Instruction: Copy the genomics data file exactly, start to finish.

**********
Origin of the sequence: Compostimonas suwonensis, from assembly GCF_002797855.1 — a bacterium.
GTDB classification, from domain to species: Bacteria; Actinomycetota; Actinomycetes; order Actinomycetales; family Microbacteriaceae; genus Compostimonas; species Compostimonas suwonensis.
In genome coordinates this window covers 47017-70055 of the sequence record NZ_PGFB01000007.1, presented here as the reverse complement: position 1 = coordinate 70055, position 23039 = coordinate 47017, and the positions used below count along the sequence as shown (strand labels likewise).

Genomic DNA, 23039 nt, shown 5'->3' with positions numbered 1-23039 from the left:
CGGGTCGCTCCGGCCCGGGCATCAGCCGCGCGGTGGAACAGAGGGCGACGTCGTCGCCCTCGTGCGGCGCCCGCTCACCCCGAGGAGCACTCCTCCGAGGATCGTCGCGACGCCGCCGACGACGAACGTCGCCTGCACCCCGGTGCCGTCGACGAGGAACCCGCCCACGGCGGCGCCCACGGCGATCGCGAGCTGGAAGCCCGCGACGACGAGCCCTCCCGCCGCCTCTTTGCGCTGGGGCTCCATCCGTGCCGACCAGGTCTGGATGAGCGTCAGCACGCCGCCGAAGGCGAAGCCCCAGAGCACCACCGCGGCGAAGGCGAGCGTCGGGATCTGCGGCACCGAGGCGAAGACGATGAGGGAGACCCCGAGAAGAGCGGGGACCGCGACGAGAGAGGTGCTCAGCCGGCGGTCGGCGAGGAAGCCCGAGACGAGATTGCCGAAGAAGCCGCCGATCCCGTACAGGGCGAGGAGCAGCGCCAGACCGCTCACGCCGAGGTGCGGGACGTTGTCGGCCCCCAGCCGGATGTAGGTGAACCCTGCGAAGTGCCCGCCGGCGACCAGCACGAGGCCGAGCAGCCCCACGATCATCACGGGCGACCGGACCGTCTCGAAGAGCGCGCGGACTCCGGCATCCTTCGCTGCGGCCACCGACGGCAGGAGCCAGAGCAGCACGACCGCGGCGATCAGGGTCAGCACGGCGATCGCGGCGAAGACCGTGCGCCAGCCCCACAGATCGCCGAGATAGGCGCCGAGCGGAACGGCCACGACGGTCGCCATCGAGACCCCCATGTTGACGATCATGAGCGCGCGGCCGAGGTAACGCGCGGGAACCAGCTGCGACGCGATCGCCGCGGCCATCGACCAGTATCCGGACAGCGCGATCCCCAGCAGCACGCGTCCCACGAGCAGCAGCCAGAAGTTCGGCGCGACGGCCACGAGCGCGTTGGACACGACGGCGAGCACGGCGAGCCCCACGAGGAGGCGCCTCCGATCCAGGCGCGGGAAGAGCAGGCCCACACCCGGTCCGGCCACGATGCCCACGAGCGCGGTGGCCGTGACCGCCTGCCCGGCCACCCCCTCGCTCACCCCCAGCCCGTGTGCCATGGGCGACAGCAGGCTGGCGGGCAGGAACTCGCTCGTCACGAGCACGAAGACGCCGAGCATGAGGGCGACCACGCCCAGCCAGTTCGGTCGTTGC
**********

Origin of the sequence: Compostimonas suwonensis, from assembly GCF_002797855.1 — a bacterium.
GTDB classification, from domain to species: Bacteria; Actinomycetota; Actinomycetes; order Actinomycetales; family Microbacteriaceae; genus Compostimonas; species Compostimonas suwonensis.
In genome coordinates this window covers 47017-70055 of the sequence record NZ_PGFB01000007.1, presented here as the reverse complement: position 1 = coordinate 70055, position 23039 = coordinate 47017, and the positions used below count along the sequence as shown (strand labels likewise).

Genomic DNA, 23039 nt, shown 5'->3' with positions numbered 1-23039 from the left:
CGGGTCGCTCCGGCCCGGGCATCAGCCGCGCGGTGGAACAGAGGGCGACGTCGTCGCCCTCGTGCGGCGCCCGCTCACCCCGAGGAGCACTCCTCCGAGGATCGTCGCGACGCCGCCGACGACGAACGTCGCCTGCACCCCGGTGCCGTCGACGAGGAACCCGCCCACGGCGGCGCCCACGGCGATCGCGAGCTGGAAGCCCGCGACGACGAGCCCTCCCGCCGCCTCTTTGCGCTGGGGCTCCATCCGTGCCGACCAGGTCTGGATGAGCGTCAGCACGCCGCCGAAGGCGAAGCCCCAGAGCACCACCGCGGCGAAGGCGAGCGTCGGGATCTGCGGCACCGAGGCGAAGACGATGAGGGAGACCCCGAGAAGAGCGGGGACCGCGACGAGAGAGGTGCTCAGCCGGCGGTCGGCGAGGAAGCCCGAGACGAGATTGCCGAAGAAGCCGCCGATCCCGTACAGGGCGAGGAGCAGCGCCAGACCGCTCACGCCGAGGTGCGGGACGTTGTCGGCCCCCAGCCGGATGTAGGTGAACCCTGCGAAGTGCCCGCCGGCGACCAGCACGAGGCCGAGCAGCCCCACGATCATCACGGGCGACCGGACCGTCTCGAAGAGCGCGCGGACTCCGGCATCCTTCGCTGCGGCCACCGACGGCAGGAGCCAGAGCAGCACGACCGCGGCGATCAGGGTCAGCACGGCGATCGCGGCGAAGACCGTGCGCCAGCCCCACAGATCGCCGAGATAGGCGCCGAGCGGAACGGCCACGACGGTCGCCATCGAGACCCCCATGTTGACGATCATGAGCGCGCGGCCGAGGTAACGCGCGGGAACCAGCTGCGACGCGATCGCCGCGGCCATCGACCAGTATCCGGACAGCGCGATCCCCAGCAGCACGCGTCCCACGAGCAGCAGCCAGAAGTTCGGCGCGACGGCCACGAGCGCGTTGGACACGACGGCGAGCACGGCGAGCCCCACGAGGAGGCGCCTCCGATCCAGGCGCGGGAAGAGCAGGCCCACACCCGGTCCGGCCACGATGCCCACGAGCGCGGTGGCCGTGACCGCCTGCCCGGCCACCCCCTCGCTCACCCCCAGCCCGTGTGCCATGGGCGACAGCAGGCTGGCGGGCAGGAACTCGCTCGTCACGAGCACGAAGACGCCGAGCATGAGGGCGACCACGCCCAGCCAGTTCGGTCGTTGC